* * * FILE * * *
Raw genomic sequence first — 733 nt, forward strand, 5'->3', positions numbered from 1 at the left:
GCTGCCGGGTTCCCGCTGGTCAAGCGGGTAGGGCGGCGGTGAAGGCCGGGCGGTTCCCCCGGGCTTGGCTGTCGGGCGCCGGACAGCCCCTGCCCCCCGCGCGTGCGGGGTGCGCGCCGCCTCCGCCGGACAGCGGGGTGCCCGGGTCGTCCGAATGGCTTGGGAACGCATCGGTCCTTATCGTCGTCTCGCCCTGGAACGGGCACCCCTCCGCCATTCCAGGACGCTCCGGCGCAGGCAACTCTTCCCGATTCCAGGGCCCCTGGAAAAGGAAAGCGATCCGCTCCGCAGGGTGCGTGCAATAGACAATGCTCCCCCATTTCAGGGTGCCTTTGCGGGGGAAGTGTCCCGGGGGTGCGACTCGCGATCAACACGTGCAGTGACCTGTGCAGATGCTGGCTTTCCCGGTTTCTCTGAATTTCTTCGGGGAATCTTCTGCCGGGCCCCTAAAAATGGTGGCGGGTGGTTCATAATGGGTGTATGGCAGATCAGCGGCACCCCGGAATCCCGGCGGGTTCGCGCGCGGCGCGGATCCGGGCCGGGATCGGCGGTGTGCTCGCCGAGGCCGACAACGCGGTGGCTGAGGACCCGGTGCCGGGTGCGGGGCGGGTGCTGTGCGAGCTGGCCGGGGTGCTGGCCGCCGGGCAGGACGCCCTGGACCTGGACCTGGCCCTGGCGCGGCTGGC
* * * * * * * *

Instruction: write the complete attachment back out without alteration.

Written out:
Raw genomic sequence first — 733 nt, forward strand, 5'->3', positions numbered from 1 at the left:
GCTGCCGGGTTCCCGCTGGTCAAGCGGGTAGGGCGGCGGTGAAGGCCGGGCGGTTCCCCCGGGCTTGGCTGTCGGGCGCCGGACAGCCCCTGCCCCCCGCGCGTGCGGGGTGCGCGCCGCCTCCGCCGGACAGCGGGGTGCCCGGGTCGTCCGAATGGCTTGGGAACGCATCGGTCCTTATCGTCGTCTCGCCCTGGAACGGGCACCCCTCCGCCATTCCAGGACGCTCCGGCGCAGGCAACTCTTCCCGATTCCAGGGCCCCTGGAAAAGGAAAGCGATCCGCTCCGCAGGGTGCGTGCAATAGACAATGCTCCCCCATTTCAGGGTGCCTTTGCGGGGGAAGTGTCCCGGGGGTGCGACTCGCGATCAACACGTGCAGTGACCTGTGCAGATGCTGGCTTTCCCGGTTTCTCTGAATTTCTTCGGGGAATCTTCTGCCGGGCCCCTAAAAATGGTGGCGGGTGGTTCATAATGGGTGTATGGCAGATCAGCGGCACCCCGGAATCCCGGCGGGTTCGCGCGCGGCGCGGATCCGGGCCGGGATCGGCGGTGTGCTCGCCGAGGCCGACAACGCGGTGGCTGAGGACCCGGTGCCGGGTGCGGGGCGGGTGCTGTGCGAGCTGGCCGGGGTGCTGGCCGCCGGGCAGGACGCCCTGGACCTGGACCTGGCCCTGGCGCGGCTGGC